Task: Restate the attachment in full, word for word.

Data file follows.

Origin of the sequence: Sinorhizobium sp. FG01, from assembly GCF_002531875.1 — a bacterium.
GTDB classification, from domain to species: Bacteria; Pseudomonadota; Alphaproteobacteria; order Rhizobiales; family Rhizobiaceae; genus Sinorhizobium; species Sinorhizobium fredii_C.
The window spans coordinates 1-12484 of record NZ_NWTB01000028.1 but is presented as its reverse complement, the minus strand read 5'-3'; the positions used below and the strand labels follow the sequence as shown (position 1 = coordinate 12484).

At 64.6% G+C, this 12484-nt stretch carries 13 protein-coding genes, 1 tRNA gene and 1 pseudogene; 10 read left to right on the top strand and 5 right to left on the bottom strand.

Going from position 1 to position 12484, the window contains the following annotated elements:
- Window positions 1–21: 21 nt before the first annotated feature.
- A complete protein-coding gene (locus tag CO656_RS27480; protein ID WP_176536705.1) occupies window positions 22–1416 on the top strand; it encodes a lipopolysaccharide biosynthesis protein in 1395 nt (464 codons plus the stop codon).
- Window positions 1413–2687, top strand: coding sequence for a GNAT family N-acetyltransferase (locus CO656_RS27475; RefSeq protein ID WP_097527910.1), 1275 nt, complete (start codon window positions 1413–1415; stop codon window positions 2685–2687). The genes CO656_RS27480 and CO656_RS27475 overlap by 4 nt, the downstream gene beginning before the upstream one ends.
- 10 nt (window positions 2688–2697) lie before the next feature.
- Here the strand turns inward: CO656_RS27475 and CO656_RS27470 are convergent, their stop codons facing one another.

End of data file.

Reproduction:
Origin of the sequence: Sinorhizobium sp. FG01, from assembly GCF_002531875.1 — a bacterium.
GTDB classification, from domain to species: Bacteria; Pseudomonadota; Alphaproteobacteria; order Rhizobiales; family Rhizobiaceae; genus Sinorhizobium; species Sinorhizobium fredii_C.
The window spans coordinates 1-12484 of record NZ_NWTB01000028.1 but is presented as its reverse complement, the minus strand read 5'-3'; the positions used below and the strand labels follow the sequence as shown (position 1 = coordinate 12484).

At 64.6% G+C, this 12484-nt stretch carries 13 protein-coding genes, 1 tRNA gene and 1 pseudogene; 10 read left to right on the top strand and 5 right to left on the bottom strand.

Going from position 1 to position 12484, the window contains the following annotated elements:
- Window positions 1–21: 21 nt before the first annotated feature.
- A complete protein-coding gene (locus tag CO656_RS27480; protein ID WP_176536705.1) occupies window positions 22–1416 on the top strand; it encodes a lipopolysaccharide biosynthesis protein in 1395 nt (464 codons plus the stop codon).
- Window positions 1413–2687, top strand: coding sequence for a GNAT family N-acetyltransferase (locus CO656_RS27475; RefSeq protein ID WP_097527910.1), 1275 nt, complete (start codon window positions 1413–1415; stop codon window positions 2685–2687). The genes CO656_RS27480 and CO656_RS27475 overlap by 4 nt, the downstream gene beginning before the upstream one ends.
- 10 nt (window positions 2688–2697) lie before the next feature.
- Here the strand turns inward: CO656_RS27475 and CO656_RS27470 are convergent, their stop codons facing one another.